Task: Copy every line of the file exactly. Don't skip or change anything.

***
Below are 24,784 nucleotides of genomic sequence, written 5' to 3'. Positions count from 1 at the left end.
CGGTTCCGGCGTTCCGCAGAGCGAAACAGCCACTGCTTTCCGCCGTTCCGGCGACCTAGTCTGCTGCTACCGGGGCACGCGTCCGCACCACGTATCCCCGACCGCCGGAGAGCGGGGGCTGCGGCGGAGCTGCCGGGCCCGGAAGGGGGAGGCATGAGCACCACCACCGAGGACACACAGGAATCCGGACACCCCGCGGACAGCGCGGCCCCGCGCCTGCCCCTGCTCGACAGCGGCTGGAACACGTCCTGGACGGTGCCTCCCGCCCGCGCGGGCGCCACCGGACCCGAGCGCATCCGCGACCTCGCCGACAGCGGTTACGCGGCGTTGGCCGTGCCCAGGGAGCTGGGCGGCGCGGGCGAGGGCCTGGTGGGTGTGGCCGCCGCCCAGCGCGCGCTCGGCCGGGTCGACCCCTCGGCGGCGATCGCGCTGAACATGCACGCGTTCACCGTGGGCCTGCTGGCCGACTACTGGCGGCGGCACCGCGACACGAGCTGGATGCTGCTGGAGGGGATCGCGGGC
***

Below are 24,784 nucleotides of genomic sequence, written 5' to 3'. Positions count from 1 at the left end.
CGGTTCCGGCGTTCCGCAGAGCGAAACAGCCACTGCTTTCCGCCGTTCCGGCGACCTAGTCTGCTGCTACCGGGGCACGCGTCCGCACCACGTATCCCCGACCGCCGGAGAGCGGGGGCTGCGGCGGAGCTGCCGGGCCCGGAAGGGGGAGGCATGAGCACCACCACCGAGGACACACAGGAATCCGGACACCCCGCGGACAGCGCGGCCCCGCGCCTGCCCCTGCTCGACAGCGGCTGGAACACGTCCTGGACGGTGCCTCCCGCCCGCGCGGGCGCCACCGGACCCGAGCGCATCCGCGACCTCGCCGACAGCGGTTACGCGGCGTTGGCCGTGCCCAGGGAGCTGGGCGGCGCGGGCGAGGGCCTGGTGGGTGTGGCCGCCGCCCAGCGCGCGCTCGGCCGGGTCGACCCCTCGGCGGCGATCGCGCTGAACATGCACGCGTTCACCGTGGGCCTGCTGGCCGACTACTGGCGGCGGCACCGCGACACGAGCTGGATGCTGCTGGAGGGGATCGCGGGC